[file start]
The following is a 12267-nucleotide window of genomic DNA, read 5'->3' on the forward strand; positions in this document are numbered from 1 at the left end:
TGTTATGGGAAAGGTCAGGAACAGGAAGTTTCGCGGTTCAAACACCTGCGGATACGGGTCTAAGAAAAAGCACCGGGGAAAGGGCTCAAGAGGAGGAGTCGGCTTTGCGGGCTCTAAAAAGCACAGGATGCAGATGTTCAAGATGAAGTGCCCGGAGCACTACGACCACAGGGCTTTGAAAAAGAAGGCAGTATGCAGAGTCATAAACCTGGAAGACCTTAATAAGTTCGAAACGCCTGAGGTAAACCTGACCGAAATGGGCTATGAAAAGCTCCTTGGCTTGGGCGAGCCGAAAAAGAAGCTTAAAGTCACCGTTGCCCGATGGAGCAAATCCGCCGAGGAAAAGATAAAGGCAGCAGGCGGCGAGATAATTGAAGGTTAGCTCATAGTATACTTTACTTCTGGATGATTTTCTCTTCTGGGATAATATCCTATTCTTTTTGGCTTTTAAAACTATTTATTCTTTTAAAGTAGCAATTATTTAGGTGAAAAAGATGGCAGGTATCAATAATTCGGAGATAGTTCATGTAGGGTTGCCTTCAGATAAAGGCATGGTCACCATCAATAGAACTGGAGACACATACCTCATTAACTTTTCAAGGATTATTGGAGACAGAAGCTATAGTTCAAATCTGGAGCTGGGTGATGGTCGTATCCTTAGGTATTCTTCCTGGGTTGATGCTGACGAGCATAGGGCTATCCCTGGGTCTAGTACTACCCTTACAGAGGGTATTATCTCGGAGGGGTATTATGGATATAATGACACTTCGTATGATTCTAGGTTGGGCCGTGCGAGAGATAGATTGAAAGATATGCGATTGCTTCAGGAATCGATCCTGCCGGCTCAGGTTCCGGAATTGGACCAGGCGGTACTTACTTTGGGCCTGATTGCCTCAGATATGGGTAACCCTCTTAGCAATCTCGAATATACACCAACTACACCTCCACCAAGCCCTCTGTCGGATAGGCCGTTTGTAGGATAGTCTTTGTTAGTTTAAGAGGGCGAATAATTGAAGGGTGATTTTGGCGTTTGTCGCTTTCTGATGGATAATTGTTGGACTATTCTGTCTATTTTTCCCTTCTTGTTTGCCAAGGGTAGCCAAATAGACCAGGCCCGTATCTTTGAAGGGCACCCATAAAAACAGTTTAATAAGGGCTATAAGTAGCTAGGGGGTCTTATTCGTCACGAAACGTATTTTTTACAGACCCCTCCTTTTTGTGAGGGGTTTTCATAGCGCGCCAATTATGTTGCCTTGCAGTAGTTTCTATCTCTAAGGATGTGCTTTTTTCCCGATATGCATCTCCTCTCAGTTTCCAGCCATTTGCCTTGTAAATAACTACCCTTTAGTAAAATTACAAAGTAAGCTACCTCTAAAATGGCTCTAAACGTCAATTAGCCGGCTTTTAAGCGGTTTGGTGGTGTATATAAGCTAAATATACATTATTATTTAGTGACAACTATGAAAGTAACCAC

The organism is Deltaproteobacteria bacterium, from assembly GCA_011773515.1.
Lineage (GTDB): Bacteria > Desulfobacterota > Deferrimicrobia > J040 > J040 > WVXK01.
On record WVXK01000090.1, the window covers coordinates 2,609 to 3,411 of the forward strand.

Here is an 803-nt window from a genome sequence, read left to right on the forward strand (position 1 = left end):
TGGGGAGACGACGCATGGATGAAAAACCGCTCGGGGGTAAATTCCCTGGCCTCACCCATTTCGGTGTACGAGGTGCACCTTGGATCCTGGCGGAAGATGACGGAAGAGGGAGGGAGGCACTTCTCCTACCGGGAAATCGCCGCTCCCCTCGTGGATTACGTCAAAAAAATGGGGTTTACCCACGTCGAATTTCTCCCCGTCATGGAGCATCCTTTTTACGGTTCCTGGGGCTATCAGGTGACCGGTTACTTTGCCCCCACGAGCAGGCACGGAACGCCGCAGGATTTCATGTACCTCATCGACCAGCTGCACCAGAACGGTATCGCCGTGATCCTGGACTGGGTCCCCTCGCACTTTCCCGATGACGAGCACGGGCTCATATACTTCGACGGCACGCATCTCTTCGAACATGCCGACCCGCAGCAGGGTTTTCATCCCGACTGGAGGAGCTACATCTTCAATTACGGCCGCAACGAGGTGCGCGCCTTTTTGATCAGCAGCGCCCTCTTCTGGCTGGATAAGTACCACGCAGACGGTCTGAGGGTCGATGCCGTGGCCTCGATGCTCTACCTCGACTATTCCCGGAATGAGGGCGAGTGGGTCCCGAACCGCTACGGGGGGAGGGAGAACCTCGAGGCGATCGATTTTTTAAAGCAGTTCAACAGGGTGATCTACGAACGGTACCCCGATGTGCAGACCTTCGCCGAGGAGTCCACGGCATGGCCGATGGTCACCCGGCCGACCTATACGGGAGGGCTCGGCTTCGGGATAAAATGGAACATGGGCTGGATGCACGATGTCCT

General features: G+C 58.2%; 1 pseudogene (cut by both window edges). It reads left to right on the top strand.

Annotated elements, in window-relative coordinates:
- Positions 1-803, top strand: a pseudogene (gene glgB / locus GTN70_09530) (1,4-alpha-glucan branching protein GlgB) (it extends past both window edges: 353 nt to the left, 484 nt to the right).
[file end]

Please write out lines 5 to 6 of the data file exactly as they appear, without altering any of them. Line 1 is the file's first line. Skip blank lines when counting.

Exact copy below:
On record WVXK01000090.1, the window covers coordinates 2,609 to 3,411 of the forward strand.

Here is an 803-nt window from a genome sequence, read left to right on the forward strand (position 1 = left end):